4. Jackson Crawford Jan. 10 2019 The headlines implying that a mysterious Viking-Age runestone predicted 21st-century climate change are wildly overstated. Original article referenced from the journal Futhark: http://uu.diva-portal.org/smash/get/d... Jackson Crawford, Ph.D.: Sharing real expertise in Norse language and myth with people hungry to learn, free of both ivory tower elitism and the agendas of self-appointed gurus. Visit JacksonWCrawford.com (includes bio and linked list of all videos). (Snip) _____________________________________________________________________________ Riddles on ancient Viking monument may signal fears of cold climate crisis, study says By Michelle Lim, CNN Updated 5:13 AM ET, Thu January 9, 2020 (CNN)A huge 9th-century stone monument in Sweden may have been erected by Vikings who feared a repeat of a cold climate crisis that took place more than 300 years earlier, according to a new study. The Rok runestone is a 5-ton granite slab that stands over 2.5 meters (8 feet) tall. At 28 lines, it has the longest known runic inscription in stone, with riddle-like messages that allude to Norse mythology covering its sides. And despite its age, the more than 700 runes and other characters are still clearly legible, with the exception of one damaged line. While scholars have generally agreed on how to read the inscriptions, the exact meaning of the runic characters and cryptic passages has been elusive -- until now. (Snip)
  5. The good people of Evanston Ill Need to make some changes. Right off the bat get rid of the Equity and Empowerment Commission.
  6. Yesterday
  7. Bloomberg to propose multi-billion-dollar initiative to provide economic justice for black Americans in Tulsa speech
  8. I recall people like Bella Abzug visiting Iran in 79 and singing the praises of the revolution.
  9. The Guardian Evanston, Illinois, is levying a tax on newly legalised marijuana to fund projects benefiting African Americans in recognition of the enduring effects of slavery and the war on drugs Developed in concert with Evanston’s Equity and Empowerment Commission and overwhelmingly approved by the city council late last year, the program is perhaps the first of its kind in the nation: an initiative designed to address the ongoing impacts of slavery on African Americans, with guaranteed funding from sales taxes on recreational marijuana, which became legal in Illinois on 1 January. ___________________________________________________ Here we go again!!!!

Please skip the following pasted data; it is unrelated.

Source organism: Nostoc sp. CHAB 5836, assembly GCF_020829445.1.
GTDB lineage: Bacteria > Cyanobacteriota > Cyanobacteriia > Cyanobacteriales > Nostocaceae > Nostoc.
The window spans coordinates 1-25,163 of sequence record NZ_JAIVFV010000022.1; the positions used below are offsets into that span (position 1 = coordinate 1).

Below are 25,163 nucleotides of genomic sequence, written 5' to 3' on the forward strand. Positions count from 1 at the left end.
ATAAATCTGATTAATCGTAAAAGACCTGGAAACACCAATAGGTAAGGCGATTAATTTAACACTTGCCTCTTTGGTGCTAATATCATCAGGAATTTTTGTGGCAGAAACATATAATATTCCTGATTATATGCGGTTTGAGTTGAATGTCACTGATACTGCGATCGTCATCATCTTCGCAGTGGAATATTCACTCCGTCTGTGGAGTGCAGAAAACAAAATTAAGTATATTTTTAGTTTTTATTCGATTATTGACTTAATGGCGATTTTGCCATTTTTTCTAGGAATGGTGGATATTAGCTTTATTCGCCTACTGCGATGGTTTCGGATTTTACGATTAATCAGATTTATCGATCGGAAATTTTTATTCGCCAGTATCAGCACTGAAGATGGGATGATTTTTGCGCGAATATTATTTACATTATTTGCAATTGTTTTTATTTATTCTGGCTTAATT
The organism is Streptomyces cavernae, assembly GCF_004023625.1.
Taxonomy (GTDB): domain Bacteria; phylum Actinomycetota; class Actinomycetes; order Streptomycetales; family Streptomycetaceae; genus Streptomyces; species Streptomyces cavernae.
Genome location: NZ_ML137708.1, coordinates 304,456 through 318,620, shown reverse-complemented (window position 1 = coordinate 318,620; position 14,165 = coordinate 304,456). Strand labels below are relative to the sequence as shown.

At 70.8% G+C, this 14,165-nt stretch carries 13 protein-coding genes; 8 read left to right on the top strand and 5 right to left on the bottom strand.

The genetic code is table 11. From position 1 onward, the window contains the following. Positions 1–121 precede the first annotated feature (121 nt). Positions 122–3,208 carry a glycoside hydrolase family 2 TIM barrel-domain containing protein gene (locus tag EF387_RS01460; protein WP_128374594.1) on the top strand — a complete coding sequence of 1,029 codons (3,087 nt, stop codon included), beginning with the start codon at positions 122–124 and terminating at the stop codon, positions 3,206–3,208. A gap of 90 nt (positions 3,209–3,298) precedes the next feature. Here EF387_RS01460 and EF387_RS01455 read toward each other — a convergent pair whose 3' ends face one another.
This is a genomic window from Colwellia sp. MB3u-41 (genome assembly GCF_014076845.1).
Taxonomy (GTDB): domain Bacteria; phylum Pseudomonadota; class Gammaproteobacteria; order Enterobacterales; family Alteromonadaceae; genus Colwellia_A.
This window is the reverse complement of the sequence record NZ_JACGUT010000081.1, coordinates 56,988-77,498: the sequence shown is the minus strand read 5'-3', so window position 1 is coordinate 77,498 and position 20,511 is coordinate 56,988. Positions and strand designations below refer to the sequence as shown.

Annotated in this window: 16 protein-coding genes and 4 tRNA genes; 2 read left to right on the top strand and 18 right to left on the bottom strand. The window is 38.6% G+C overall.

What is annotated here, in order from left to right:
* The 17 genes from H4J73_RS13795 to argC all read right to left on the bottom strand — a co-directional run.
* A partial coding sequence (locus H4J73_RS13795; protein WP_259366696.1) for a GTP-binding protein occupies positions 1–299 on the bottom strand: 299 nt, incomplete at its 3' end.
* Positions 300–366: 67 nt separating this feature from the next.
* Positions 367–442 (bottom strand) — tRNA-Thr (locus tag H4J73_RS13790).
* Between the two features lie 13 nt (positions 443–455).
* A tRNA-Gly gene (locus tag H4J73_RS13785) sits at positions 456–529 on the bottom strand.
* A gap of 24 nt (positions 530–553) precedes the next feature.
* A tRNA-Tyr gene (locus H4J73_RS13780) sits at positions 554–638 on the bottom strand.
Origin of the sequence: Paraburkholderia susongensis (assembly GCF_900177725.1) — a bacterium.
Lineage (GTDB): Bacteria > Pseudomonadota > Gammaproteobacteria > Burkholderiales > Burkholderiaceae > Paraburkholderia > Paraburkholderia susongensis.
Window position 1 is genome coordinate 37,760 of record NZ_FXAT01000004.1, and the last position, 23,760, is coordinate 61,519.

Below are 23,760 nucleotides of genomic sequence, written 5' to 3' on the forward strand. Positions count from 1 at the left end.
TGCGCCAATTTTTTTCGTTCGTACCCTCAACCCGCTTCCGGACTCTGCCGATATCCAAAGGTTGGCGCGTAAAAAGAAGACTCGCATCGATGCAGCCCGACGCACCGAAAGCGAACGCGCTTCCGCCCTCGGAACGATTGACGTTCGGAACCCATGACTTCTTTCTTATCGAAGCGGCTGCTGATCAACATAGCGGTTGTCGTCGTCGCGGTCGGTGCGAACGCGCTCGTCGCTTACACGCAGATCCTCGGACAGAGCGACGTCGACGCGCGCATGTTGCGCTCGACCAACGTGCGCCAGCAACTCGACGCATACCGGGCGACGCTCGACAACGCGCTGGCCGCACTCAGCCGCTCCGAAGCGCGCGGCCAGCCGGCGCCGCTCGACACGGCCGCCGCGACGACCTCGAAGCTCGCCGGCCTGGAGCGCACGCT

10. Chicago Sun Times As it geared up for a two-week strike last fall, the Chicago Teachers Union spent nearly $1.5 million from the dues it collects from members on lobbying and other political activity, a Chicago Sun-Times examination of the clout-heavy union’s finances has found. That was over the 15-month period between March 2018 and July 2019. The money was on top of $1.2 million that the CTU’s two political action committees gave union-friendly candidates and political organizations. And a union foundation has cut back sharply on the money it gave to charities and like-minded groups — to $1 million in 2018 from $1.9 million the previous two years. That’s according to the Sun-Times’ review of tax and campaign-finance filings as well as documents the union for the first time is required to file with the U.S. Department of Labor.Those offer a more detailed picture than previously has been available to show how the 24,000-member labor group spends its substantial wealth. The requirement to make that detailed financial filing was triggered by the March 2018 merger of the previously shrinking CTU and the growing union representing teachers at privately managed charter schools.